“Ooh, I don’t, umm,” Sharapova said, laughing lightly, sitting across from retired U.S. Olympic soccer champion Julia Foudy at a conference in Rancho Mirage, Calif., on Tuesday (video here). “It’s a question I’ve been asked, and I’d love to sit here today and say yes, in three-so years that is where I want to be. But it’s hard. It’s hard to look that far, also being a woman that’s also [turning] 30 years [old in three weeks]. I want to have a family. I want to be a mother. Those are definitely long-term goals of mine. But of course to compete in another Olympics, that’s an athlete’s dream. I’d love to be a part of that.”

Sharapova is set to return from her 15-month meldonium ban next month. What stings the most about her suspension?

“Something was taken away from you that you’ve done so passionately since you were a little girl,” she said. “Although I’m at a stage and an age in my career and in my life where you’re closer to the end than you are to the beginning, you always want to end your career or a chapter in your life on your terms and in your voice. And to be in a moment where you feel or you felt like it could have ended on someone else’s voice and someone else’s terms was very difficult to accept. That’s why I fought so hard for the truth to be out. You don’t realize how much you love something and how much something it means to you until you lose it for some time. It gave me a chance also to live.”

Sharapova joked about going to Coachella last year.

“There’s 120,000 people doing drugs that I’m not aware of?” she said, laughing. “And completely being out of my element. I was like, OK? … I’m skipping Coachella this year, because I got my day-job back.”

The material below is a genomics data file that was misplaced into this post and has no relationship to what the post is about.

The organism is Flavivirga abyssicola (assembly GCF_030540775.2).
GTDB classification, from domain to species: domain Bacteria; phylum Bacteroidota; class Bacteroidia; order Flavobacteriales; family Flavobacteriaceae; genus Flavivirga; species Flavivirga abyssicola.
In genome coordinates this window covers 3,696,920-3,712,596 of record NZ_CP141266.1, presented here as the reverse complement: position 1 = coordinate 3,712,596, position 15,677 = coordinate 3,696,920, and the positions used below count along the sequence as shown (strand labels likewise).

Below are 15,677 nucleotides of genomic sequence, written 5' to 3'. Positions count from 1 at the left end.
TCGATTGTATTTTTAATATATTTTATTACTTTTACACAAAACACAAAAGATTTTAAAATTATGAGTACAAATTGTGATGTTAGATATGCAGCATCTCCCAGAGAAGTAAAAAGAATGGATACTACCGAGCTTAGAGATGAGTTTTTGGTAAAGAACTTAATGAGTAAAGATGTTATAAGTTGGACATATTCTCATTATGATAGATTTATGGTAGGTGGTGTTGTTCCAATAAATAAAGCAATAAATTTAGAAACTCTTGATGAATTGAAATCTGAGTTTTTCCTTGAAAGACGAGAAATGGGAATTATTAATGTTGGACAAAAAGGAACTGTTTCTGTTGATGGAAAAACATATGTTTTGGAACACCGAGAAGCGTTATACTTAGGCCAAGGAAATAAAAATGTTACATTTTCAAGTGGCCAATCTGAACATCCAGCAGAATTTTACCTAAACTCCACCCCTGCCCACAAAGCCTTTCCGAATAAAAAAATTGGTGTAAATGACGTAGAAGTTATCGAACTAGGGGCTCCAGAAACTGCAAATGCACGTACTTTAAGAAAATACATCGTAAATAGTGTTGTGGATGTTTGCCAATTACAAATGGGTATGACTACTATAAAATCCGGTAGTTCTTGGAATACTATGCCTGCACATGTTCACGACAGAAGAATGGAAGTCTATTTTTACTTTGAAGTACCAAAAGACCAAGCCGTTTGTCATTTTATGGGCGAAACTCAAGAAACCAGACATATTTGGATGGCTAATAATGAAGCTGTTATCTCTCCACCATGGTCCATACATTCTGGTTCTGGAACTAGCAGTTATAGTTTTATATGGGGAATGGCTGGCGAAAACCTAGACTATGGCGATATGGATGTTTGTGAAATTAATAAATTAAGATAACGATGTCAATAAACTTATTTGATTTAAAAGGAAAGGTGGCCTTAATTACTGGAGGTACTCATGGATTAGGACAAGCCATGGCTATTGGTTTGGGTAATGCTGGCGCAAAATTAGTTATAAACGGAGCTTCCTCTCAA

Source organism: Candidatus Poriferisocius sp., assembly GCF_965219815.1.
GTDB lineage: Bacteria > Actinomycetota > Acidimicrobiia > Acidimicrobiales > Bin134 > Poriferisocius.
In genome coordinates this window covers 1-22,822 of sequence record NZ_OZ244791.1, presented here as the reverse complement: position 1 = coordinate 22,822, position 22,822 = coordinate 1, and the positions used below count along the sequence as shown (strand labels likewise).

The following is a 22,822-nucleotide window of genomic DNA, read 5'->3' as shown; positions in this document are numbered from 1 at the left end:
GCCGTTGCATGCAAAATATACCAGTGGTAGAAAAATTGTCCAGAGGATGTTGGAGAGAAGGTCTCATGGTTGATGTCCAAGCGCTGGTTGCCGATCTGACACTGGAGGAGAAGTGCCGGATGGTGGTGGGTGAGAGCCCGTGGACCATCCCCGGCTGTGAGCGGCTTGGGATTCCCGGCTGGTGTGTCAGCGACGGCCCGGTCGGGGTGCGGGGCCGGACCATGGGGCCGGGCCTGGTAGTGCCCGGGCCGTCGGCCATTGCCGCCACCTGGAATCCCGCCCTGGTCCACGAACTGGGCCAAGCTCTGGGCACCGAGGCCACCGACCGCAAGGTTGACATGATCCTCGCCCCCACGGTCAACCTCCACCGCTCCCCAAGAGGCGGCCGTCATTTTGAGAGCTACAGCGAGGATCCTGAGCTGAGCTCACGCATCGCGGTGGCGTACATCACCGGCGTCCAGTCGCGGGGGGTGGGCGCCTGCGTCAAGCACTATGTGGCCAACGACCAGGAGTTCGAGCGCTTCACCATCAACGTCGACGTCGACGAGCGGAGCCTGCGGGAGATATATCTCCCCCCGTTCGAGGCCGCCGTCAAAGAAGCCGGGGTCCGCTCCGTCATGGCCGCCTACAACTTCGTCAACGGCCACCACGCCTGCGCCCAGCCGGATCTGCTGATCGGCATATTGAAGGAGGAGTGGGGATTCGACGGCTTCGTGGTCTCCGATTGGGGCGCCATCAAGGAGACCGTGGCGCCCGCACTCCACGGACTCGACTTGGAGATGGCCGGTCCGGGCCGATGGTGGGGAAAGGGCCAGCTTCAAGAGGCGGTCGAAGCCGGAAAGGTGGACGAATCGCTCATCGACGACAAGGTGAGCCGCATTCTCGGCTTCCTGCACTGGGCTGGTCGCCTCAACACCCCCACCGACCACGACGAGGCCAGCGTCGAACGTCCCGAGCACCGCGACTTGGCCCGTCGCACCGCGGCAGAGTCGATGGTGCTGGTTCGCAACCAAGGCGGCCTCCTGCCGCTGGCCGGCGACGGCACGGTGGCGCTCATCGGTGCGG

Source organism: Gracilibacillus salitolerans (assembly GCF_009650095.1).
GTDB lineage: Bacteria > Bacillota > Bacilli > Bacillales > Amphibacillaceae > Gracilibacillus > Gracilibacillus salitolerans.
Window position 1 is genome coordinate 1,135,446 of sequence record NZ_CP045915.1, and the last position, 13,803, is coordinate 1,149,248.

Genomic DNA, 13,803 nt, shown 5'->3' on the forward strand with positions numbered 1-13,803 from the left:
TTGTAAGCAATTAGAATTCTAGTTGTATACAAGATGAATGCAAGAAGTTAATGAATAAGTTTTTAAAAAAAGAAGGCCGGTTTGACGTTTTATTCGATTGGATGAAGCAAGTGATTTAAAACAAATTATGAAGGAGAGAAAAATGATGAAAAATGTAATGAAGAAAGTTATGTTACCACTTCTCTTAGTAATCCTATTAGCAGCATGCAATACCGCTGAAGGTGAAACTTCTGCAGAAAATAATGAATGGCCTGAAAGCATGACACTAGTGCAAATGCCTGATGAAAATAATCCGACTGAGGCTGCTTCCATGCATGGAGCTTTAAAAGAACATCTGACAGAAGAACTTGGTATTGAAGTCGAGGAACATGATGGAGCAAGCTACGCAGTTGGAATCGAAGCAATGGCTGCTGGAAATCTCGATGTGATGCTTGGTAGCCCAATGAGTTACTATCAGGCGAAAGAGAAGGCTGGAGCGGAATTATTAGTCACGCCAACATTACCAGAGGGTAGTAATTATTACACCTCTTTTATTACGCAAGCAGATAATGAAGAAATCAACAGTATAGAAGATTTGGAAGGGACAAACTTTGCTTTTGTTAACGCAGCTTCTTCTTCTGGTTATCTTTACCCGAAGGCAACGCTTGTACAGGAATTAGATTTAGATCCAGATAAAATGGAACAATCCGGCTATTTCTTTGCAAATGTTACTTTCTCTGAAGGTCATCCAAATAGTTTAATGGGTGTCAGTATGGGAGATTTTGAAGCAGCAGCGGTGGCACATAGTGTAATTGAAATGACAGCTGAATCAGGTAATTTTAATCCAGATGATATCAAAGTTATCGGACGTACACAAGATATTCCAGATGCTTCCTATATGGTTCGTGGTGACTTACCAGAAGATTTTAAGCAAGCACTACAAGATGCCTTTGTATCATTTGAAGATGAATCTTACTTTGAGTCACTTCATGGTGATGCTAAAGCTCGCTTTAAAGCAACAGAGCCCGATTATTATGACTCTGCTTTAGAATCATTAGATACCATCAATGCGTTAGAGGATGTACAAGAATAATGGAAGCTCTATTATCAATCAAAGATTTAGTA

The fans’ reaction when she gets back on the competition courts?

“I don’t know if there’s much that I can control,” she said.

Earlier this month, her agent reportedly said he thought that Sharapova will play through the 2020 Tokyo Games if healthy.

Sharapova will be 33 years old come the 2020 Tokyo Olympics, two years older than any previous Russian Olympic tennis player. She will likely have to be ranked among the top four Russians in the world in spring 2020 to qualify for the Games outright.

Sharapova’s passion for the Olympics is well documented.

She carried the Russian flag into the London 2012 Opening Ceremony and carried the Olympic flame into Fisht Stadium at the Sochi 2014 Opening Ceremony, where she worked for NBC Olympics.

“It was the one thing that my parents allowed me to watch on TV late into the evening was the Olympics,” Sharapova said Tuesday. “I grew up watching figure skating and hockey and a little bit of tennis. … Just capturing the Opening Ceremonies and seeing all the countries and the little hats that they wore, and I, as a little girl, I just imagined that maybe it would be me. But I never, ever thought that I would be carrying the flag.

“I received that [flag] honor in a text message, which is a very Russian way of communicating. I originally thought it was a joke, a big fat joke. Then I showed it to my mother, and she [said], no, they probably wouldn’t joke like that.”

In February 2016, Sharapova entered a Fed Cup tie, despite saying she was injured, in order to receive Olympic eligibility.

One month later, her failed drug test was announced.

Two women’s players, Steffi Graf and Serena Williams, have achieved the singles career Golden Slam — winning all four majors and the Olympics. Sharapova, beaten by Williams 6-0, 6-1 in the London 2012 final, is a Tokyo title away from joining them.